Accurate and reliable evaluation of response to systemic anti-cancer therapy (SACT) is fundamental in the management of metastatic breast cancer (MBC). CT and bone scans (BS) have significant limitations in assessing SACT response in bone disease in MBC, whereas whole-body magnetic resonance imaging (WB-MRI) shows significant promise. Published retrospective data show that the addition of WB-MRI to body CT alters treatment decisions in MBC. The primary objective of this study was to evaluate whether WB-MRI identifies progressive disease (PD) earlier than CT scans in patients with bone-only MBC.
Participants were enrolled when starting first or subsequent SACT for bone-only MBC, as established initially by BS and CT thorax, abdomen and pelvis. Baseline WB-MRI was performed within 2 weeks of trial entry. CT and WB-MRI were performed every 12 weeks until definitive PD was evident in one or both modalities. At PD, BS was assessed for bone disease progression. Radiologists independently reported CT, WB-MRI or BS and were blinded to the other modalities. Participant questionnaires were undertaken at weeks 12 and 36 to evaluate tolerability and satisfaction with WB-MRI and CT.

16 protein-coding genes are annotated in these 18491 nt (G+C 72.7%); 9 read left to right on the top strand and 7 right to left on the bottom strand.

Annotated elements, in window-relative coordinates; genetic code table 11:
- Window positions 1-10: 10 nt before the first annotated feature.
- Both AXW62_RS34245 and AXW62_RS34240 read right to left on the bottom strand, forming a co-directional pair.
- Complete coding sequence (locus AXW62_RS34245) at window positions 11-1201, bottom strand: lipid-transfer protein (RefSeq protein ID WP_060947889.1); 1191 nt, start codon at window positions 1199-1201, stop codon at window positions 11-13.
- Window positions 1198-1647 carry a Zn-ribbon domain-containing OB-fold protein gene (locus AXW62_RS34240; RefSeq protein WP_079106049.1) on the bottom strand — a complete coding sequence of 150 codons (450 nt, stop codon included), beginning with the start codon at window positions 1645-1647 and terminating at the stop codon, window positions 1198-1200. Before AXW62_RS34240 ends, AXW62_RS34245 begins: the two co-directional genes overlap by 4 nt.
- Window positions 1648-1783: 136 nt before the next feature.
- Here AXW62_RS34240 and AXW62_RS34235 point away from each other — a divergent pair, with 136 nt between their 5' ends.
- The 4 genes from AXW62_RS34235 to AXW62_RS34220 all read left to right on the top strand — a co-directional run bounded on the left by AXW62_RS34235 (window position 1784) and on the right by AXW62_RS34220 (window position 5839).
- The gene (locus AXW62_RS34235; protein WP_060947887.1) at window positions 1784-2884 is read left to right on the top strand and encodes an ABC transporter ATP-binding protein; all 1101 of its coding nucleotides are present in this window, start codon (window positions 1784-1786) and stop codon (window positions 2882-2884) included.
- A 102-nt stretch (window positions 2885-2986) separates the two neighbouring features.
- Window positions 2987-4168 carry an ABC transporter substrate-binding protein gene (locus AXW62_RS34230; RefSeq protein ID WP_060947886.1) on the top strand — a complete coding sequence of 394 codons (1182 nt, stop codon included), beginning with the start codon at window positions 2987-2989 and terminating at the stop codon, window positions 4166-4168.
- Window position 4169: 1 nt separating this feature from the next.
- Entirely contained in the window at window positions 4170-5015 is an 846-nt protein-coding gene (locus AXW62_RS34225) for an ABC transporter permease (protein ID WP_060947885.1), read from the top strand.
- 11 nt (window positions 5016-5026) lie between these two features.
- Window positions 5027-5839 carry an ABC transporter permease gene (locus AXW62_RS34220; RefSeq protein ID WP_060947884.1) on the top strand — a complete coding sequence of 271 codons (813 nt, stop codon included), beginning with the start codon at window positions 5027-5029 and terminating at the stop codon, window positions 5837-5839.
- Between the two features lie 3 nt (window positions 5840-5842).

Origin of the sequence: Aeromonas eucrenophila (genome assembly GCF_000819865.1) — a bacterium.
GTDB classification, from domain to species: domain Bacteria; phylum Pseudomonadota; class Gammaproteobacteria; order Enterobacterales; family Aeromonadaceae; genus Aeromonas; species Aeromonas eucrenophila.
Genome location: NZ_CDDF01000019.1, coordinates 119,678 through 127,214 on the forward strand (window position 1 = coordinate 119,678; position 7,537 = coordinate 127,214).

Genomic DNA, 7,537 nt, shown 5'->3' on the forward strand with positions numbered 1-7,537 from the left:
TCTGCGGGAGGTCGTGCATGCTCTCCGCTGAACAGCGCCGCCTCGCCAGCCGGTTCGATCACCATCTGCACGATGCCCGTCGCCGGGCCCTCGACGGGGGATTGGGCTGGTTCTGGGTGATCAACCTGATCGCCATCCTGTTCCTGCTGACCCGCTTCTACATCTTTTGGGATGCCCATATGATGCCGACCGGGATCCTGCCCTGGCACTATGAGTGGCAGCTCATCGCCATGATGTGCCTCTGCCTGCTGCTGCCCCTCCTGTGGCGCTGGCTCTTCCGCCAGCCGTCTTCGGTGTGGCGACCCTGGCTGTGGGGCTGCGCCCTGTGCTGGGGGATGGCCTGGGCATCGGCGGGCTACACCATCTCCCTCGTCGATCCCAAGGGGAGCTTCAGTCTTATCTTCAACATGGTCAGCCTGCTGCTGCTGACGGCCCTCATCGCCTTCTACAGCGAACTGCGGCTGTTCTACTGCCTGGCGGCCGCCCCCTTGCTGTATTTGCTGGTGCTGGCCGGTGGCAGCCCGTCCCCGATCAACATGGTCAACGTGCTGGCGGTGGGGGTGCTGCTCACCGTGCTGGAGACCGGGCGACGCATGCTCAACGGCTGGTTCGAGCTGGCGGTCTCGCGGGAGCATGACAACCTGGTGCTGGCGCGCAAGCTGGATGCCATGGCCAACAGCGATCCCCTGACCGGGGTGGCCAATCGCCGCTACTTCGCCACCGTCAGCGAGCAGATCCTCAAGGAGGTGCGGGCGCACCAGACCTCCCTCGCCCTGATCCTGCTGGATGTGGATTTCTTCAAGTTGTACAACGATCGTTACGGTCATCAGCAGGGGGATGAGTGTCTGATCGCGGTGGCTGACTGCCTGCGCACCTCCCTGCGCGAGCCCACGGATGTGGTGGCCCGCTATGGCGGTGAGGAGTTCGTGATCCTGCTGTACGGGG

Forty-five participants were enrolled, with a median time on-study of 24 weeks (range 1-84 weeks). Two patients were excluded due to unequivocal liver metastases on baseline WB-MRI; two had clinical progression before imaging PD; one was lost to follow up. Twenty-nine have had PD on imaging; eleven continue on-study. In 65.5%, PD was evident on WB-MRI only; 34.5% had PD on CT and WB-MRI concurrently; none had PD on CT only (McNemar’s test p < 0.0001). PD on BS was reported in 55.6% of cases of bone CT/MRI progression. Overall questionnaire response rate was 63.8%. No differences were found between CT and WB-MRI in levels of concern, comfort or pain at week 12 or 36. All participants reported satisfaction levels as ‘good’ or ‘very good’ for both modalities.
WB-MRI identifies PD before CT in most patients with bone-only MBC. Further studies will evaluate whether earlier identification of PD with WB-MRI and earlier SACT changes can lead to improved patient outcomes.
East and North Hertfordshire NHS Trust.
Paul Strickland Scanner Centre.
M.-L. Ah-See: Consulting or advisory role: AstraZeneca, Novartis, Pierre Fabre, Merck Sharp and Domme; Honoraria: Roche. A. Marshall: Educational research grant: Bayer AG outside of this submitted work that was used in part to pay for salary for research undertaken. All other authors have declared no conflicts of interest.